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Stock Strategist

Second Quarter in Stocks: Buyout Binge Boosts Bulls

But interest rate worries also build.

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Stocks continued their rally from the end of the first quarter into April and May. The markets appear to be sputtering in June, but unlike in late February, another tumble in Chinese stocks at the end of May caused barely a ripple on U.S. exchanges. Moreover, the problems of subprime loans, a continuing housing slowdown, and high energy prices haven't spooked the rest of the economy, which is still solid, though slowing. The Morningstar U.S. Market Index was up 5.2% for the trailing 13 weeks through June 22, and is up 7.6% for the year.

Contributing to the subprime and housing issues were sagging bond prices and higher yields, leading to higher mortgage rates. (Bonds offer a fixed coupon, so their yield--the coupon divided by the price of the bond--rises as bond prices fall.) The Lehman Brothers U.S. Aggregate Bond Index shed 1.62% (nearly all its year-to-date gains) for the quarter through June 21. The bond sell-off pushed the yield on the 10-year U.S. Treasury note to 5.2%, up significantly from the 4.6% range in early March. Investors anticipated that Federal Reserve Chairman Ben Bernanke would hold the line on interest rates as he balances the pressures to lower them in response to a softening economy against the pressures to raise them due to inflation, including higher energy prices. As a side note, Bernanke's still-influential predecessor, Alan Greenspan, moved his employment address from Washington, D.C., to Newport Beach, Calif., taking a consulting post with bond manager PIMCO.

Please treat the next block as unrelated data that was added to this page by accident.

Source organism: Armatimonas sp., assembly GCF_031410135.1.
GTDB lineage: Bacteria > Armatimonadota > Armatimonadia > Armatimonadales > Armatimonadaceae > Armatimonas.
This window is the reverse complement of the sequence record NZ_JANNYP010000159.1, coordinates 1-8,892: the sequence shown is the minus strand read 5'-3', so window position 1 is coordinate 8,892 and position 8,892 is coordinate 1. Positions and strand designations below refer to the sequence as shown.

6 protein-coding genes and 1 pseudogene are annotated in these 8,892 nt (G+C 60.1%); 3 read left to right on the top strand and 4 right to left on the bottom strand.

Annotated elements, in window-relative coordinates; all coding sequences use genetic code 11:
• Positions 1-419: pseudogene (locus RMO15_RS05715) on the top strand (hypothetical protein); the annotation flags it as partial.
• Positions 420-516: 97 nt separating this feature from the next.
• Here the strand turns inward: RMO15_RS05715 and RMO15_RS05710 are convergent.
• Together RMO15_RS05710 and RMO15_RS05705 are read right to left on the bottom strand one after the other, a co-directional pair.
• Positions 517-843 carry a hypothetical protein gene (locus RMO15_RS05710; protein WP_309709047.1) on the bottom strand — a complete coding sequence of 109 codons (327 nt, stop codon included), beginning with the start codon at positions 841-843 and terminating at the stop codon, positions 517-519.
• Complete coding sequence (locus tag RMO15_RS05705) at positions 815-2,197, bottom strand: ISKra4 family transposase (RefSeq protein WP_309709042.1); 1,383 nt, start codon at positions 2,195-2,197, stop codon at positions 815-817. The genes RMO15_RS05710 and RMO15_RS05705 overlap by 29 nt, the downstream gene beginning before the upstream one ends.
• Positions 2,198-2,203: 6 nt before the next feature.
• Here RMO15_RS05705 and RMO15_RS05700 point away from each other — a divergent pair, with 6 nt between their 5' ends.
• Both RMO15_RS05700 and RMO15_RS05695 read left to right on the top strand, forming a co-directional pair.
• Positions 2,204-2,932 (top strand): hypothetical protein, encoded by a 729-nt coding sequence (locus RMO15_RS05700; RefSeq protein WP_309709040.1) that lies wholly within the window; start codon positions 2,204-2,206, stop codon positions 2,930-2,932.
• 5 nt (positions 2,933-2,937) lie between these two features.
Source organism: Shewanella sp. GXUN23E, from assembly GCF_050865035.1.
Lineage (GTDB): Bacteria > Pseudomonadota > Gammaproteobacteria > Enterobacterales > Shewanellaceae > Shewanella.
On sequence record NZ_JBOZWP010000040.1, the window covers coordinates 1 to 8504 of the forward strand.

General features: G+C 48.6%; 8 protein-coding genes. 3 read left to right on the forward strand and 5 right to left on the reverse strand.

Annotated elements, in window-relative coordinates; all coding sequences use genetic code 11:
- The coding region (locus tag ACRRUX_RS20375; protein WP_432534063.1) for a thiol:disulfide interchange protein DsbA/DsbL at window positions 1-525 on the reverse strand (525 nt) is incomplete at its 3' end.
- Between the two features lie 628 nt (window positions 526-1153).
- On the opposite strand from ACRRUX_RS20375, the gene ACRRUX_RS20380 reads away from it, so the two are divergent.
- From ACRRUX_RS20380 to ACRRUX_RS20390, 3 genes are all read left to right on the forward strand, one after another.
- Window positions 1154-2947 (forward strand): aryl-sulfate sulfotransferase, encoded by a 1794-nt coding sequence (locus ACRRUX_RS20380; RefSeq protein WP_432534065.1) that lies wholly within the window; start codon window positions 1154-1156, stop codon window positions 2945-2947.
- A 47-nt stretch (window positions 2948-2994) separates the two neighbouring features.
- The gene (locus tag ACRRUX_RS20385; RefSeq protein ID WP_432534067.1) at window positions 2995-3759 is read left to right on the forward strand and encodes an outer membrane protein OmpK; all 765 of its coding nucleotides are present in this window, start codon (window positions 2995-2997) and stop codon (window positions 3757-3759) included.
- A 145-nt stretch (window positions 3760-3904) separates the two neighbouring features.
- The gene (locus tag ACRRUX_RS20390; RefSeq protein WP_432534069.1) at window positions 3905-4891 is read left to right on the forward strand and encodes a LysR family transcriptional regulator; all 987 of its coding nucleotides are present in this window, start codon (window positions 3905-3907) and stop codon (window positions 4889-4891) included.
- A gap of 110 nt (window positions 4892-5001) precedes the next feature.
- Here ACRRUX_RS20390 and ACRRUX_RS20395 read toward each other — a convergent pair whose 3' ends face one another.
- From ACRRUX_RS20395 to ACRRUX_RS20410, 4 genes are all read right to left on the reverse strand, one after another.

John Coumarianos has a position in the following securities mentioned above: USB, KMX, MSFT, BRK.B. Find out about Morningstar’s editorial policies.

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